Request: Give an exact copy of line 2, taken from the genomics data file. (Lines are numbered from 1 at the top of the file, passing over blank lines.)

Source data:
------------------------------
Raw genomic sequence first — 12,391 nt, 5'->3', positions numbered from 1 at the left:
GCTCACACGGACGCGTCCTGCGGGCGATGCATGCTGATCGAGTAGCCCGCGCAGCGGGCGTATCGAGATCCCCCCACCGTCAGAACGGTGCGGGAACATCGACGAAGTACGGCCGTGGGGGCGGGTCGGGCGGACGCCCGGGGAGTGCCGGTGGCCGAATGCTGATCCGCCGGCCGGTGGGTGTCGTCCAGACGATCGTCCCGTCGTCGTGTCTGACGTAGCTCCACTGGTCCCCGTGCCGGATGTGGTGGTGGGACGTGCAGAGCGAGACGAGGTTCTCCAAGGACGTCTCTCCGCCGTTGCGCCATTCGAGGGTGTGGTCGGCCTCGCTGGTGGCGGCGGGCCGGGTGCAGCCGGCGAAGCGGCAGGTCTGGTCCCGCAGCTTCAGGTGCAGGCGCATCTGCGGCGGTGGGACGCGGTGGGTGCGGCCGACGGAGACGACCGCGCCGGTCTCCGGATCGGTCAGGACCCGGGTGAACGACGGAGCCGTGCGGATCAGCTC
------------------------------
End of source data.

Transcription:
GCTCACACGGACGCGTCCTGCGGGCGATGCATGCTGATCGAGTAGCCCGCGCAGCGGGCGTATCGAGATCCCCCCACCGTCAGAACGGTGCGGGAACATCGACGAAGTACGGCCGTGGGGGCGGGTCGGGCGGACGCCCGGGGAGTGCCGGTGGCCGAATGCTGATCCGCCGGCCGGTGGGTGTCGTCCAGACGATCGTCCCGTCGTCGTGTCTGACGTAGCTCCACTGGTCCCCGTGCCGGATGTGGTGGTGGGACGTGCAGAGCGAGACGAGGTTCTCCAAGGACGTCTCTCCGCCGTTGCGCCATTCGAGGGTGTGGTCGGCCTCGCTGGTGGCGGCGGGCCGGGTGCAGCCGGCGAAGCGGCAGGTCTGGTCCCGCAGCTTCAGGTGCAGGCGCATCTGCGGCGGTGGGACGCGGTGGGTGCGGCCGACGGAGACGACCGCGCCGGTCTCCGGATCGGTCAGGACCCGGGTGAACGACGGAGCCGTGCGGATCAGCTC